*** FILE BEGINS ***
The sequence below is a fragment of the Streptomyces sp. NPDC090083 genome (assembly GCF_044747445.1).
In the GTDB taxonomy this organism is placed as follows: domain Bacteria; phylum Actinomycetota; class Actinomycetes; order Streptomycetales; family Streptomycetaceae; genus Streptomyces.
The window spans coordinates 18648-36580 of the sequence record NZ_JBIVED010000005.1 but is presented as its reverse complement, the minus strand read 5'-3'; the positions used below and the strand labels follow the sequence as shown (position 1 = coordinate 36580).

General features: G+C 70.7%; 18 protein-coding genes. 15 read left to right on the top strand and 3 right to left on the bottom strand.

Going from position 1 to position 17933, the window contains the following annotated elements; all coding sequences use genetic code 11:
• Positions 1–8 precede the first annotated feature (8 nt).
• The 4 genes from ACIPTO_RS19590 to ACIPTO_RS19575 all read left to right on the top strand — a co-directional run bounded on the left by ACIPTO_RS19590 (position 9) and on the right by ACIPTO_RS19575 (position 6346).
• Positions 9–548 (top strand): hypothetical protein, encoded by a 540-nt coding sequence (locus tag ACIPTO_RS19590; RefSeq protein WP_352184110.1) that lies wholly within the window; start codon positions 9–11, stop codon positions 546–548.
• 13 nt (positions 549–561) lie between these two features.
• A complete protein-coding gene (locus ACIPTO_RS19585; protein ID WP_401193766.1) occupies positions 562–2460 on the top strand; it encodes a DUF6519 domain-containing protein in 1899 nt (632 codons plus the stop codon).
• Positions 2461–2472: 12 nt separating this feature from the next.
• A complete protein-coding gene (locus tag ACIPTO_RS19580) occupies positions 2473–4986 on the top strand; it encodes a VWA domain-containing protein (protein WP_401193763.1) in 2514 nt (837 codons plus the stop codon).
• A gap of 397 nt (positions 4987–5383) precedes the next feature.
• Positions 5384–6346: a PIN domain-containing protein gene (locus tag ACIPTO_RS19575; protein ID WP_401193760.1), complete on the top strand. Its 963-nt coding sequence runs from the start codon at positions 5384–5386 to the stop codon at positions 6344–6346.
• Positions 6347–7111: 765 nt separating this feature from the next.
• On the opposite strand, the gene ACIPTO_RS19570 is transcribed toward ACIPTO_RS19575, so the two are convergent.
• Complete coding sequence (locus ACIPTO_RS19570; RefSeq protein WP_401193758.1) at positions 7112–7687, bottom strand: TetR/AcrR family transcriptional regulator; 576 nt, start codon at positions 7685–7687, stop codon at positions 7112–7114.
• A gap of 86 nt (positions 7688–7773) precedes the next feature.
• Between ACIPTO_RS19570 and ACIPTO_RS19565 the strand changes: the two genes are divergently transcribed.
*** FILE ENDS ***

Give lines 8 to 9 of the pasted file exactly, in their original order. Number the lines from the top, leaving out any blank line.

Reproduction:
• Positions 9–548 (top strand): hypothetical protein, encoded by a 540-nt coding sequence (locus tag ACIPTO_RS19590; RefSeq protein WP_352184110.1) that lies wholly within the window; start codon positions 9–11, stop codon positions 546–548.
• 13 nt (positions 549–561) lie between these two features.